Every Thursday, Friday and Saturday, the taproom at Rockford Brewing Company is open in the evenings. It’s at once historic and brand new. It’s housed in the building that was home to the original Rockford Brewing Company, which was one of the nation’s first breweries and produced more than 75,000 barrels a year in its heyday. This new 15-barrel brewery produces fresh, quality beer in a range of styles, with 16 faucets and two beer engines so there’s something for everyone.
Head back to the hotel whenever you’re ready to snooZZZe.
Check out of the hotel and head to Egg Harbor Café at the Edgebrook shopping center
Enjoy a leisurely breakfast. Odds are this popular eatery will be busy when you arrive, but there are lots of tables so it’s likely you’ll be seated quickly, especially on a weekday. Not feeling quite as perky as the attentive server? Order a cup of coffee and a full pot will be delivered so you can keep your cup filled from the insulated carafe. The menu boasts several pages of options, both traditional and creative. There is something to satisfy your particular craving. The Farmers Market Eggs Benedict, with fresh spinach, mushrooms, tomatoes, eggs and potatoes on an English muffin is healthy yet decadent and, most importantly, scrumptious.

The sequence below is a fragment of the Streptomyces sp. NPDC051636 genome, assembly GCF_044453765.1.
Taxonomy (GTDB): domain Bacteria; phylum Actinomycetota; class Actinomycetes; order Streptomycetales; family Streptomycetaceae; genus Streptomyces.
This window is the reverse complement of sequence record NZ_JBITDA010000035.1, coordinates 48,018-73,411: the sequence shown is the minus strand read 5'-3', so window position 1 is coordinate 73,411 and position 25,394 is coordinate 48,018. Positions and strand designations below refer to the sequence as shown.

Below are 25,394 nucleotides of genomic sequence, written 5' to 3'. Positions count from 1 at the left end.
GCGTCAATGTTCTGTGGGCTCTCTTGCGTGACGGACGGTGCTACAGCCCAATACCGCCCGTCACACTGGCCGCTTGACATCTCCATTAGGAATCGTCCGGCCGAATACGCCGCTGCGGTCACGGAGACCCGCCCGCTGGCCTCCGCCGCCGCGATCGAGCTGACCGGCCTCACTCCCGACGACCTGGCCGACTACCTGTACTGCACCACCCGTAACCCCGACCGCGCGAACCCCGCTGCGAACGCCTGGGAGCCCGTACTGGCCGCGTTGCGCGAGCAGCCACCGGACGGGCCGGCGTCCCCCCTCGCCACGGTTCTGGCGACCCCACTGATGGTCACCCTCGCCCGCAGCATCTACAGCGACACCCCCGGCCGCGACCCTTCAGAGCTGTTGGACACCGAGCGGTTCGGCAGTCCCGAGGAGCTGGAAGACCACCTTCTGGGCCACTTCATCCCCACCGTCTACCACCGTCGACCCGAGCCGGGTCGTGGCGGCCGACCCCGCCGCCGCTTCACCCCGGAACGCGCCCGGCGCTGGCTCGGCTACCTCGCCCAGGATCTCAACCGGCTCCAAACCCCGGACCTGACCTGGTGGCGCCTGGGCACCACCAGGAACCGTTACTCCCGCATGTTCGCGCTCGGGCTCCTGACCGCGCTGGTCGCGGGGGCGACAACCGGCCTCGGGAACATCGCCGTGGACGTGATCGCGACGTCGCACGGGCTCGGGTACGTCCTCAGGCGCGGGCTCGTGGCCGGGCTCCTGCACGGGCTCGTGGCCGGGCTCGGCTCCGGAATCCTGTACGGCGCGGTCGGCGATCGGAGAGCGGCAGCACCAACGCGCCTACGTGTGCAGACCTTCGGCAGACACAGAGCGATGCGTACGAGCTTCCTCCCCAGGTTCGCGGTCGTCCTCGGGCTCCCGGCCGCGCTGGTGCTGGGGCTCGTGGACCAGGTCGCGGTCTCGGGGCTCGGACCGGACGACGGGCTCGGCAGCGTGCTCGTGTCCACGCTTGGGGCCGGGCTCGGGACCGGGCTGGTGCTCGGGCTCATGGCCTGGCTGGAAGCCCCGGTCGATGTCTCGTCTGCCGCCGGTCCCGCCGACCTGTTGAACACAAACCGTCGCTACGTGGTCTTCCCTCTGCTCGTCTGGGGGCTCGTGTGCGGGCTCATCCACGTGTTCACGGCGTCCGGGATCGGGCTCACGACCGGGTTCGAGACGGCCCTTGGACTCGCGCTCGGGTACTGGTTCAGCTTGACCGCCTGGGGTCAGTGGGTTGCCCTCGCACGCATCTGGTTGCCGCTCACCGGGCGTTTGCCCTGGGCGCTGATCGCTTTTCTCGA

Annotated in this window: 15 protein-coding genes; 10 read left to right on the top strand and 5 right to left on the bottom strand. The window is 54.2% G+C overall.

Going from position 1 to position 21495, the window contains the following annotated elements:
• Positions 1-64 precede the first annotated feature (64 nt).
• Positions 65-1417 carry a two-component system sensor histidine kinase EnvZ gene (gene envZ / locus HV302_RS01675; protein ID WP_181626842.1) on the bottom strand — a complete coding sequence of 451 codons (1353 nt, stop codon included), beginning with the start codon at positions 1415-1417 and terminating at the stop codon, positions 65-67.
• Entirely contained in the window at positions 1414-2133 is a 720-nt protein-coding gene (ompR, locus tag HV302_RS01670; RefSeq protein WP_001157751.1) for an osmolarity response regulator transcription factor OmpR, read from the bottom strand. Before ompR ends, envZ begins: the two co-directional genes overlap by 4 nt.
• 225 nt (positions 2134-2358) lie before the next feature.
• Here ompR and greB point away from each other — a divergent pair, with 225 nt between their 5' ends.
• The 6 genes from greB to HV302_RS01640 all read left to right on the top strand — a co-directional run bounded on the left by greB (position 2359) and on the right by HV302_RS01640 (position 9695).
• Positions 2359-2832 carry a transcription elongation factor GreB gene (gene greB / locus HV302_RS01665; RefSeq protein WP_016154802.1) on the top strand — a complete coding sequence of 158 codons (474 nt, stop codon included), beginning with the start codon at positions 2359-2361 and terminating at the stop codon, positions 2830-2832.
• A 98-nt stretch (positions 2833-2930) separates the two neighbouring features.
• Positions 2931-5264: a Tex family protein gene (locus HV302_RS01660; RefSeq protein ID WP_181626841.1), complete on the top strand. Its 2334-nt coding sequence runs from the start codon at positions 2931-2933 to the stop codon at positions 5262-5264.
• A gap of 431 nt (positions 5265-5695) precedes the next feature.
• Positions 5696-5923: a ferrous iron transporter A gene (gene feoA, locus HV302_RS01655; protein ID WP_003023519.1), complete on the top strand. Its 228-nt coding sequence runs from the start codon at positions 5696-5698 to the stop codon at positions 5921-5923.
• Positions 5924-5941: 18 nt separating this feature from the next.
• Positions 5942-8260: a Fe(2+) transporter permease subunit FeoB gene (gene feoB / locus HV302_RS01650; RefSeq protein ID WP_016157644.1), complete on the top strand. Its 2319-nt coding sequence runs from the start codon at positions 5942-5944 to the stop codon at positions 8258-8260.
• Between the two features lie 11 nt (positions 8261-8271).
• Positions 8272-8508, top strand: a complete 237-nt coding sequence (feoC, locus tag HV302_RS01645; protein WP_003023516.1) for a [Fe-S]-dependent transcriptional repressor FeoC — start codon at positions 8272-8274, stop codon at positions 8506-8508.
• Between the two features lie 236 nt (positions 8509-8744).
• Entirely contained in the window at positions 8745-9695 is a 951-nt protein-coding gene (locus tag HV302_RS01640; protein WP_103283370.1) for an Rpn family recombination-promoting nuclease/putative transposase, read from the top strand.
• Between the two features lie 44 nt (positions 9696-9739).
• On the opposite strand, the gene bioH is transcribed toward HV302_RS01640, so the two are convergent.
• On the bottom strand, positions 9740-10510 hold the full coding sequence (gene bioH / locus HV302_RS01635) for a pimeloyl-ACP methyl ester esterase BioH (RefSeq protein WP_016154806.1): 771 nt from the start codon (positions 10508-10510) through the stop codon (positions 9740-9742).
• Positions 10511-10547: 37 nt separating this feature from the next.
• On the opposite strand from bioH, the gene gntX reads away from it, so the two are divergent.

Time permitting, stroll around the Edgebrook shopping center before departing for Tinker Swiss Cottage.
Tour the Tinker Swiss Cottage, which is billed as “a rare example of Victorian exotic architecture” and is certainly unique. Circa 1865-1883, this building began as a small cottage and grew through additions and add-ons. Built by early Rockford industrialist and mayor Robert Tinker, it’s constructed in the Swiss chalet style he admired and is furnished with the Tinker family’s original belongings, providing a glimpse into the lifestyle of one of Rockford’s early leading families. Displays are meant to exhibit the family’s life during the 1890-1910 era; during October the home is laid out as if residents are in mourning, in December it’s decorated for Christmas, and an average of 45 special events (including Murder Mysteries, paranormal tours, and local history lectures) are hosted in the home and gardens throughout the year. Friendly, well-informed tour guides share family history and point out some of the home’s unique features as well as some of the more unusual items on display. The gardens are filled with heirloom plants over 100 years old and a bridge over the creek leads to a patch of native prairie.